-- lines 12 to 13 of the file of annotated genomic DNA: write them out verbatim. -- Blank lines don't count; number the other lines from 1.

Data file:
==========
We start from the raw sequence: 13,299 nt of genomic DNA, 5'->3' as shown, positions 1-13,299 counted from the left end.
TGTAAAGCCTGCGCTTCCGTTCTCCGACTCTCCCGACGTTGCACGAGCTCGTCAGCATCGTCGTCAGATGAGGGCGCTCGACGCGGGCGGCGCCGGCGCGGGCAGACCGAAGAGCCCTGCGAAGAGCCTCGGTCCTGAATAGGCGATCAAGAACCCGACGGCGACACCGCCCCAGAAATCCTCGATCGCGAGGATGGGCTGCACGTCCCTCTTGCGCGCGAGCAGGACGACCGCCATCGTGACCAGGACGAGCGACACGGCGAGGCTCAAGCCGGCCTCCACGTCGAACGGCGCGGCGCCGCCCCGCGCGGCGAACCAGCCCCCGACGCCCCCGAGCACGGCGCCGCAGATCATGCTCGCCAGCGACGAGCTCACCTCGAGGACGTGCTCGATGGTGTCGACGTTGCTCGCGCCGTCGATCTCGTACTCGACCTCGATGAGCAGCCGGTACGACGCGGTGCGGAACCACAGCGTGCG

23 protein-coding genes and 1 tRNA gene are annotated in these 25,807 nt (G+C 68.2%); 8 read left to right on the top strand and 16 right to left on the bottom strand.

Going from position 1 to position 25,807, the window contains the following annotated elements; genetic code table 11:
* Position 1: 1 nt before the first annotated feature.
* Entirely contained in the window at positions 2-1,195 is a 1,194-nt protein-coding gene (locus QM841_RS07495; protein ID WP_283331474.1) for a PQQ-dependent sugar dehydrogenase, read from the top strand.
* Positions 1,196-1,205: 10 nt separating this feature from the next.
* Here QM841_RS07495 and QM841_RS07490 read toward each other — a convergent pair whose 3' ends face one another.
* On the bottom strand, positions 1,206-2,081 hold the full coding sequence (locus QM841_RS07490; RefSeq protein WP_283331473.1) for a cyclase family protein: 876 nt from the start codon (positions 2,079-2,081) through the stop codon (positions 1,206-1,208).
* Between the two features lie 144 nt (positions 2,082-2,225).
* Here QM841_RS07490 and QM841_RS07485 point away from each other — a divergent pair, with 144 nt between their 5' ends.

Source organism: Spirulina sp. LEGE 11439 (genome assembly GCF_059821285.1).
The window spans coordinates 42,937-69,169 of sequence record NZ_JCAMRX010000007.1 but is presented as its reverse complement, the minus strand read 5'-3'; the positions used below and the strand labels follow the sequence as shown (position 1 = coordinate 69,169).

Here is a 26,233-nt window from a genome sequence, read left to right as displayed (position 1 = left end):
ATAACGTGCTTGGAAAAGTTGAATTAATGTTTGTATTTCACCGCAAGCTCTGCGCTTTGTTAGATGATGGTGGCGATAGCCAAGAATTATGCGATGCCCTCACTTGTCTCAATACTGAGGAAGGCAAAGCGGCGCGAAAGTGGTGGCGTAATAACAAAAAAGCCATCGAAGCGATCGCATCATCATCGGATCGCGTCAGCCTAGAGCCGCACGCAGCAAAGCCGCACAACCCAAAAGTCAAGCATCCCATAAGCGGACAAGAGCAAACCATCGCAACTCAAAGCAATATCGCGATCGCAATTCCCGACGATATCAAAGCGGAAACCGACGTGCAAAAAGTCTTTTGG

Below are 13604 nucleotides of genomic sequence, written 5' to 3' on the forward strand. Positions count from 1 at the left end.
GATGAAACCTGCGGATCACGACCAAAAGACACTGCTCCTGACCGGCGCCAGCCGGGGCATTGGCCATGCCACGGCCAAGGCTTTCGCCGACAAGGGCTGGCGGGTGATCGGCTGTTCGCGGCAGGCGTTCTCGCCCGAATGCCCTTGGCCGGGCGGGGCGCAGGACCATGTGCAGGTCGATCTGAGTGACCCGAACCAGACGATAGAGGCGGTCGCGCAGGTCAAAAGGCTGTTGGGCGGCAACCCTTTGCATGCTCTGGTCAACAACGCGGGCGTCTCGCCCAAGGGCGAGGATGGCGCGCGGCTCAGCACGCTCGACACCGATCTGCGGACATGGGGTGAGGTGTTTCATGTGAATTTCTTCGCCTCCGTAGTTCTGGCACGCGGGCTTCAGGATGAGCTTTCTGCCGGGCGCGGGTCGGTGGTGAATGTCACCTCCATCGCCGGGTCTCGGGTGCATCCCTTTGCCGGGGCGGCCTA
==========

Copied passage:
Source organism: Spirulina sp. LEGE 11439 (genome assembly GCF_059821285.1).
The window spans coordinates 42,937-69,169 of sequence record NZ_JCAMRX010000007.1 but is presented as its reverse complement, the minus strand read 5'-3'; the positions used below and the strand labels follow the sequence as shown (position 1 = coordinate 69,169).